UPDATE: I emailed with the author, Claudia Feldman, of the Chronicle’s list. She informed me that she was just joking with Ken Hoffman, of who she is a big fan. I have removed my previous comments about her. I also have to say I am now a fan because I appreciate a writer who writes back!
As you may have heared in the news around 07/07/07, a non-profit organization, New 7 Wonders Foundation, set out to have the world decide a new list for the Seven Wonders of the World. It what is being hailed as the largest election of its kind, over 90 million votes were cast around the world, electing the following 7 Wonders:
The Great Wall of China
Christ the Redeemer, Brazil
Machu Picchu, Peru
Chichen Itza, Mexico
The Roman Colisseum, Italy
The Taj Mahal, India
For the purposes of this post, I would like to point out the original Seven Wonders of the World:
Pyramids of Giza (the only surviving member of this list)
Hanging Gardens of Babylon
Temple of Artemis at Ephesus
Statue of Zeus at Olympia
Mausoleum of Maussollos at Halicarnassus
Colossus of Rhodes
Lighthouse of Alexandria
With all that laid out for you, I would like to now discuss an article that appeared in the Chronicle, creating their own list of Houston’s Seven Wonders. Now, before I begin, let me say that this is a VERY subjective exercise. These are their opinions, and I will soon be weighing in with my own. Of course, I think my ideas will be better, but that is not to say I do not expect some people to feel differently. I decided to create my own list after reading a subsequent article in the Chronicle discussing the objections many readers had with this list. Consider this as both a defense and an answer to the Chronicle’s list.
The Chronicle’s Seven Wonders of Houston (and my commentary)
There is just not an argument against the locally fashioned Eighth Wonder of the World. It will head my own list as well.
Beer Can House
Hmm, it can certainly count in terms of sheer uniqueness, but I do not think awe and wonder really leap to mind when you are standing in front of this building. Sorry, while certainly one of our more endearing landmarks, it’s not what I would call one of Houston’s Wonders
Houston Ship Channel
Uh, big YES on this one. Totally in agreement here. I’ll talk more about the reasoning I have used on this list, and the Ship Channel will qualify in a couple of categories.
I-10 & Beltway 8 Interchange
This is a head scratcher. While I agree that there is consideration to be made for the freeways in town, I cannot faithfully agree with a choice that was is in the process of being completely rebuilt because of terrible, wasteful design.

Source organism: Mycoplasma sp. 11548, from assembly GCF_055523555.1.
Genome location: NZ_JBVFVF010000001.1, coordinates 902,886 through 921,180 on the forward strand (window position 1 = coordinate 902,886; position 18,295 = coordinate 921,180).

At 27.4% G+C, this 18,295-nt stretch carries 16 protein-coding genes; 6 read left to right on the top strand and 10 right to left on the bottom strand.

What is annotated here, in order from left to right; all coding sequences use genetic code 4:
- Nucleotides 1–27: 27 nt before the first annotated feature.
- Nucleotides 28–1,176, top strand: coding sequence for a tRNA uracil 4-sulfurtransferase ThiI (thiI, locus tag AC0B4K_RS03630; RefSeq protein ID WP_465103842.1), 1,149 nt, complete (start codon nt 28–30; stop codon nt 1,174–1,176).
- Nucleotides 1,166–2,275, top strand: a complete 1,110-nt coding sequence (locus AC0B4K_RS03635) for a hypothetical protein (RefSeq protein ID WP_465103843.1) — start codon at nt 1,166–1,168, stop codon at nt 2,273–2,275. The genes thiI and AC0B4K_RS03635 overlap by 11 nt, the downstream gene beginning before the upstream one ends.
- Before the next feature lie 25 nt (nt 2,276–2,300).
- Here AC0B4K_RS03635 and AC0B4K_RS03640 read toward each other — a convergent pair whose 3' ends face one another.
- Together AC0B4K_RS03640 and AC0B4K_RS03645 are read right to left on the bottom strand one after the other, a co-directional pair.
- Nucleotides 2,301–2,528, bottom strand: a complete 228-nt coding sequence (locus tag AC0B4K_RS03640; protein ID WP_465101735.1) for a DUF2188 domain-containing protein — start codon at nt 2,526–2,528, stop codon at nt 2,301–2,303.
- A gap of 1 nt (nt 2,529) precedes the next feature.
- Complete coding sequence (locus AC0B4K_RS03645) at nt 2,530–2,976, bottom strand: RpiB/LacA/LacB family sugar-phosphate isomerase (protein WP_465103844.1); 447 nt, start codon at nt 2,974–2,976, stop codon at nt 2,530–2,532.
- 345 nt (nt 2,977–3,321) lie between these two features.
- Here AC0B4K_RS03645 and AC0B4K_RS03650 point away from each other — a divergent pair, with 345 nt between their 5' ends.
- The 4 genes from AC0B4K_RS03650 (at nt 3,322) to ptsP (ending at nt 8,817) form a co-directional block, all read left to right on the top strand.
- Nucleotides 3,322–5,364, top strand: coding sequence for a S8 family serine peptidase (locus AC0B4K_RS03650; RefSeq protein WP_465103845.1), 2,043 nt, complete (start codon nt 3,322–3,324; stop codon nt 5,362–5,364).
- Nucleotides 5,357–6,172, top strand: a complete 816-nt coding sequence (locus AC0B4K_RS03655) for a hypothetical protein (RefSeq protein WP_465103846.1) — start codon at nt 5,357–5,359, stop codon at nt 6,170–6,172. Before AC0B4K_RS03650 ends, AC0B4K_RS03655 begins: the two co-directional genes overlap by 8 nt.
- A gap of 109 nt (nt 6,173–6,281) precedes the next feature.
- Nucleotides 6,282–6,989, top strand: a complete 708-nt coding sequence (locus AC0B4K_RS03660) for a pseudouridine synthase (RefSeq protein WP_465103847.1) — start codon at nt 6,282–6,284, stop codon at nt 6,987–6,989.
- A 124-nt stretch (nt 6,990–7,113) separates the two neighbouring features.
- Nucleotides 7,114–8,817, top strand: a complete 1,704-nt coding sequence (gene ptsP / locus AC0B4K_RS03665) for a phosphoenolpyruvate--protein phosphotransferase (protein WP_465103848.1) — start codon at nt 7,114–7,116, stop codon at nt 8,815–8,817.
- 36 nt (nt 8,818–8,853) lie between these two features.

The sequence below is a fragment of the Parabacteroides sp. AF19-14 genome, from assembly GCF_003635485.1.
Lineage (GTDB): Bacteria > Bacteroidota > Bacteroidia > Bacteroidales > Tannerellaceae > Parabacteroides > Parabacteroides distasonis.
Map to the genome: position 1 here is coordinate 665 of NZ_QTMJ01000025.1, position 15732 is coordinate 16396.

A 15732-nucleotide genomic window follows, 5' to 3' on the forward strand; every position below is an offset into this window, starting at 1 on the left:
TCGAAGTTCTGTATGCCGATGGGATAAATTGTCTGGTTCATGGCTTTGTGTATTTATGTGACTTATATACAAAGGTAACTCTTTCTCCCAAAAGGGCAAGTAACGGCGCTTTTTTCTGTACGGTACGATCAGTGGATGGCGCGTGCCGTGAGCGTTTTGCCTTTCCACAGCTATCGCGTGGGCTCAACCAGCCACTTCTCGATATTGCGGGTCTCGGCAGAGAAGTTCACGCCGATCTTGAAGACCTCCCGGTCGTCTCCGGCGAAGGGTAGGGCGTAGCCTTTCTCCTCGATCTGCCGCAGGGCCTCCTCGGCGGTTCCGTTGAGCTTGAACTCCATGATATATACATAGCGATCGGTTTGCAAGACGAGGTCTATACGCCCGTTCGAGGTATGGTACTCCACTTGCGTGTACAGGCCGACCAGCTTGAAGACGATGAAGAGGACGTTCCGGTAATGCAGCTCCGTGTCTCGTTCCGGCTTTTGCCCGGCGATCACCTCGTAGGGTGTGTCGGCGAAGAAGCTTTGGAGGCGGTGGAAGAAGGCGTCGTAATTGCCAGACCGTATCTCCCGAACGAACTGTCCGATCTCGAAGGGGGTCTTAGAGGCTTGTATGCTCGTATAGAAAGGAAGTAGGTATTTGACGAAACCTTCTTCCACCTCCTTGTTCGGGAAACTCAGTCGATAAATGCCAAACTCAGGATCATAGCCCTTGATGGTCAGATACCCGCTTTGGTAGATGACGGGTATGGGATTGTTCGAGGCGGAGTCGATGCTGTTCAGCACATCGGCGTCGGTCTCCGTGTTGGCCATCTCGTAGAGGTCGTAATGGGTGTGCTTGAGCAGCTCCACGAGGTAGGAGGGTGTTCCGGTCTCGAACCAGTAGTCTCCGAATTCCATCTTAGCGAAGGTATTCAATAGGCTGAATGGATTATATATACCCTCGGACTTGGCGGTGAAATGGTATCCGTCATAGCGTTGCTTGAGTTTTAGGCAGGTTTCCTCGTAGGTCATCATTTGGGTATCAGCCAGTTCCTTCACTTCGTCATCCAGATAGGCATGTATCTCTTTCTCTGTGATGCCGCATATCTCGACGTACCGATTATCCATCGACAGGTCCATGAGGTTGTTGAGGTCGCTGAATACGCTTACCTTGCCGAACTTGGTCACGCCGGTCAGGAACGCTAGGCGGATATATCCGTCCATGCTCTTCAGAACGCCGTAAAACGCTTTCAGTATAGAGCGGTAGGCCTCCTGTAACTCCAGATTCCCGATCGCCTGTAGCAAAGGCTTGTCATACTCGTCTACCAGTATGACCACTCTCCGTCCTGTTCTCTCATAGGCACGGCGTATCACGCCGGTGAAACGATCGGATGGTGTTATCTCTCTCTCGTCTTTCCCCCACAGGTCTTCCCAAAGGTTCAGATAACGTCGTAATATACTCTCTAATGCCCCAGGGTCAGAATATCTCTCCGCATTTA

The Menil Campus
The Chronicle uses the word compound which reminds me of Branch Davidian and Waco. That is not something I think about when I visit the Menil, one of the most magical places in Houston.
Saturn V Rocket
As mentioned in the previous Thoughts, this particular Chronicle Wonder was recently reopened to the public. I am torn, and will eventually decide its fate on my list as I continue writing.
Quan Am Sculpture
While I appreciate the notion, there is a much more awe-inspiring site in Houston that will replace this wonder on my list.
Now, about that reader response to the article, which ranged from off base to respectfully against.
One reader wrote, “”You seem to forget you are a NEWSPAPER (yes, in all caps), not a gossipy Hollywood magazine.” Apparently this jerk-off doesn’t understand the purpose of a newspaper’s Lifestyle section. Overall, this comment just doesn’t compute. This was a more than appropriate article for the Star section.
A transplant, as the Chronicle describes them, said the list should include potholes, traffic jams, poisoned air and flooding. Let me go on record now in saying that we should now define a transplant as bitter assholes who hate their lives that brought them to Houston so much, that they have nothing better to do than bitch about EVERYTHING. Transplant has now been added to the official glossary of the Urban Houstonian.
My Selection Process
Okay, so how did I go about choosing my seven? I developed my own guidelines based on the old and new lists of Seven Wonders of the world. Take that for what you will, but this is my list. You are welcome to disagree, and I welcome debate.